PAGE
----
The most prominent feature in Hong Kong life and culture is the tension between the people's traditional Chinese respect for authority and conformity, and their need for more flexible and creative problem-solving skills. The two potential changes most often debated are eliminating the total reliance on citywide, standardized examinations for placing students and switching to a more open curriculum that resembles the American model of education, with its broad span of offerings. The government has taken steps to open up the curriculum, but moving to the American 6-3-3-4 system of education (6 years of primary, 3 of junior high, 3 of senior high, and 4 of university) and abolishing "banding" in secondary schools is running into opposition.
Another major reform movement in Hong Kong's educational system involves languages. Hong Kong has begun an intensive campaign to promote "biliterate and trilingual" skills in the curriculum. The first change has been to require most public schools to use Cantonese as the teaching language in primary and secondary schools. Officials believe that students are more comfortable learners when they are taught in their native language. With Hong Kong's heritage of English as the language of commerce, however, educators realize that they have the opportunity to retain and increase the numbers and quality of English speakers so that Hong Kong will remain a center of international finance and trade. To accomplish this goal, the government initiated the NET scheme to recruit 750 native English teacher/coordinators (NETs) for the public schools by the early years of the twenty-first century. The government provides extra funding for schools who hire NETs. The third language requirement comes with the handover of Hong Kong to the People's Republic of China. Mandarin, the language spoken in most of China, is a Chinese dialect not understood by most people in Hong Kong. All the schools now teach Mandarin as a standard course.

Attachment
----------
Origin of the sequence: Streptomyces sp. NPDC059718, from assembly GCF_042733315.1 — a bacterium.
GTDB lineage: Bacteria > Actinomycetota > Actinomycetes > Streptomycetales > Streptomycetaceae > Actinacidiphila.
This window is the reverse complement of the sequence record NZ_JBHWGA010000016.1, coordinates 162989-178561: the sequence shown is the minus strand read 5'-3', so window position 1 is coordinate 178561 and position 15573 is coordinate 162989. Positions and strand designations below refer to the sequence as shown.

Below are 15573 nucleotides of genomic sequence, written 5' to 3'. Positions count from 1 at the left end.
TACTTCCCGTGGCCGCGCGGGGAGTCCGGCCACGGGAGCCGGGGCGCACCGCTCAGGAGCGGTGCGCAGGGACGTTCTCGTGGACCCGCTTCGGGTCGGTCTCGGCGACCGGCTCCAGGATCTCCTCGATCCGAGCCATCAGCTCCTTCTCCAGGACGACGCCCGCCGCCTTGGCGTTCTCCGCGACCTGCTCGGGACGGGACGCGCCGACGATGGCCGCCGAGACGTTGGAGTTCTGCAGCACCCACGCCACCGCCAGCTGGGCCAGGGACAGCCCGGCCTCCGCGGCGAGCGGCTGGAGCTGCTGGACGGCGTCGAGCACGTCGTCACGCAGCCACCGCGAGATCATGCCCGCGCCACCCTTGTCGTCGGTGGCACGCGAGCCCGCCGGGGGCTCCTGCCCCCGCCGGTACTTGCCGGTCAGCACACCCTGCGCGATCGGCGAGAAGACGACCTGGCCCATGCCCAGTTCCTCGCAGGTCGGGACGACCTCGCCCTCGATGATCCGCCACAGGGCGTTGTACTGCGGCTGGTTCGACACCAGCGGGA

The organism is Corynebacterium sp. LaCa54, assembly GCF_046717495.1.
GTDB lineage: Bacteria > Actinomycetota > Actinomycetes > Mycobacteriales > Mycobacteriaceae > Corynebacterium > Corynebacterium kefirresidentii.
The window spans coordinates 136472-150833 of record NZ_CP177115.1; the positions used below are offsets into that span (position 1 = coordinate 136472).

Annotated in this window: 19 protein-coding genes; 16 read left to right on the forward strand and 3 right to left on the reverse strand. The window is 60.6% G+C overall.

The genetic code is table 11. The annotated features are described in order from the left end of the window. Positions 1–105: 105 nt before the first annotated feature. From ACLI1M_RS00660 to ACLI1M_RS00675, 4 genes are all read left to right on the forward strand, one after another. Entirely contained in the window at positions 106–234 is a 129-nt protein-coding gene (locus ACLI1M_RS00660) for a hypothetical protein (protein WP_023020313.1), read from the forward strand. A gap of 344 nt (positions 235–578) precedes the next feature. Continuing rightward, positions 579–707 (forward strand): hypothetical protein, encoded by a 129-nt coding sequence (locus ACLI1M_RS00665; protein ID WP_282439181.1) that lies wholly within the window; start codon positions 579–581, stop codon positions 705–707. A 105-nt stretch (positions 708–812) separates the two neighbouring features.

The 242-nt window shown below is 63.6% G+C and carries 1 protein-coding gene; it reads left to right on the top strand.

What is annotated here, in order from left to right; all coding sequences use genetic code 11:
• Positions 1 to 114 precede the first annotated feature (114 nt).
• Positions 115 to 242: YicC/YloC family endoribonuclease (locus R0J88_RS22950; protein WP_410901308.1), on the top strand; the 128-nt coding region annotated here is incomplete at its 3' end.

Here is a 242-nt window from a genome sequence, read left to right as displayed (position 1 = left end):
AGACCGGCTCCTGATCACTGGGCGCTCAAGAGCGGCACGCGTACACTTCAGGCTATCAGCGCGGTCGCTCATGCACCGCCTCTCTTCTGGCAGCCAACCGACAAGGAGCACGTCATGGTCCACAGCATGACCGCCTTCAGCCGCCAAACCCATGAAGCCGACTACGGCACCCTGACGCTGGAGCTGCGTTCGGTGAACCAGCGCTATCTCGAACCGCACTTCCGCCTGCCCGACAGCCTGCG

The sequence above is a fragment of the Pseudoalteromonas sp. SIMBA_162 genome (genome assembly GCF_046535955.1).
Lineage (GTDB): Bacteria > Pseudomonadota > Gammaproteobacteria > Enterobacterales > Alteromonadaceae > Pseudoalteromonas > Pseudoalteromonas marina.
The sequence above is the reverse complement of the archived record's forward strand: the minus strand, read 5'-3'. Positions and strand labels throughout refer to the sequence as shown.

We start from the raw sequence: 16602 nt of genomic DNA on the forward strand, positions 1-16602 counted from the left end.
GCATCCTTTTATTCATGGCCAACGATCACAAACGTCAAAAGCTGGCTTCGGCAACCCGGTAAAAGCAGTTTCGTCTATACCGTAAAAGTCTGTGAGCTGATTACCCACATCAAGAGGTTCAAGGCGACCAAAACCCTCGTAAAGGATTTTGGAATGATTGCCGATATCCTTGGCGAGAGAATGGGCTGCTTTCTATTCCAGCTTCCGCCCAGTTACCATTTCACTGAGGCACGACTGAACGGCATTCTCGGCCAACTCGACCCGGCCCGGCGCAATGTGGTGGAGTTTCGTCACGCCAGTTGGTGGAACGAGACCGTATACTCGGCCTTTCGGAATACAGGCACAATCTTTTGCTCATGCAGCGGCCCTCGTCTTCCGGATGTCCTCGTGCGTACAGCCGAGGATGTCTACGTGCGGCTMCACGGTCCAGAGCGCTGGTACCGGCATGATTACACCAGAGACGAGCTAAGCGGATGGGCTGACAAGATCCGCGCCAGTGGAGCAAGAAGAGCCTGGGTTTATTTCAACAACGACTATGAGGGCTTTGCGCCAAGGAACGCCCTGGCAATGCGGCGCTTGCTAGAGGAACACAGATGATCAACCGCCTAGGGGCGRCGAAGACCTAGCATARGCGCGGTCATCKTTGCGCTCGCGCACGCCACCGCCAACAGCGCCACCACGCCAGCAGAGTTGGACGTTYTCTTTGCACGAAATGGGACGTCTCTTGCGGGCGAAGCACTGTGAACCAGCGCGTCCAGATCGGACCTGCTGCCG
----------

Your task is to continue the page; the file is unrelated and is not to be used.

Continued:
The reform that is succeeding with little opposition is the campaign to extend education and use of information technology (IT) from primary schools through universities. As a city without any natural resources, Hong Kong's success is tied to its people's ability to gather and manage information.
The Secretary for Education and Manpower Branch reported that by May 2001 all public supported schools would have computers, and the plan is to supply each primary school with 40 computers and each secondary school with 82 computers. In addition, all secondary and almost all primary schools had Internet access by the spring of 2001. Ultimately, the government wants all publicly supported schools to teach 25 percent of their curriculum through the Internet. To accomplish this, the government has instituted a comprehensive training program for all teachers. By late 2000, 75 percent of the teachers had finished basic information technology training (IT). The goal is to have 75 percent of all teachers trained at the intermediate level by 2002-2003. Another prominent feature of the IT crusade is the online learning tool for public schools and life-long learning projects called Hong Kong Education City. In the spring of 2001, the e-class site listed 294 science courses, 146 language courses, 123 art/music/physical education/vocational/library courses, and 117 social studies courses for students.
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Chee-Cheong, Choi. "Public Examinations in Hong Kong." Assessment in Education: Principles, Policy & Practice, no. 3, November 1999. Available from http:ehostvgw1.epnet.com.
Cheung, Michael. "Spotlight on Hong Kong: Reading, Writing, and Rote Learning. . .Drive Students to Western Schools." Business Week International Editions, 14 August 2000. Available http://www.businessweek.com/.
Education Commission. HKSAR, March 2001. Available from http://www.e-c.edu.hk/eng/main.html.
Education Department. HKSAR, March 2001. Available from http://www.ed.gov.hk/ednewhp/text_sitemap_link.htm.
Hong Kong Examinations Authority. HKSAR, March 2001. Available from http://www.hkea.edu.hk/.
"Recruiting Students in Asia: Hong Kong: Local and International Education," March 2001. Available from http://home.school.net.hk/üiie/hked/hkeducation.htm.
—John A. Zurlo
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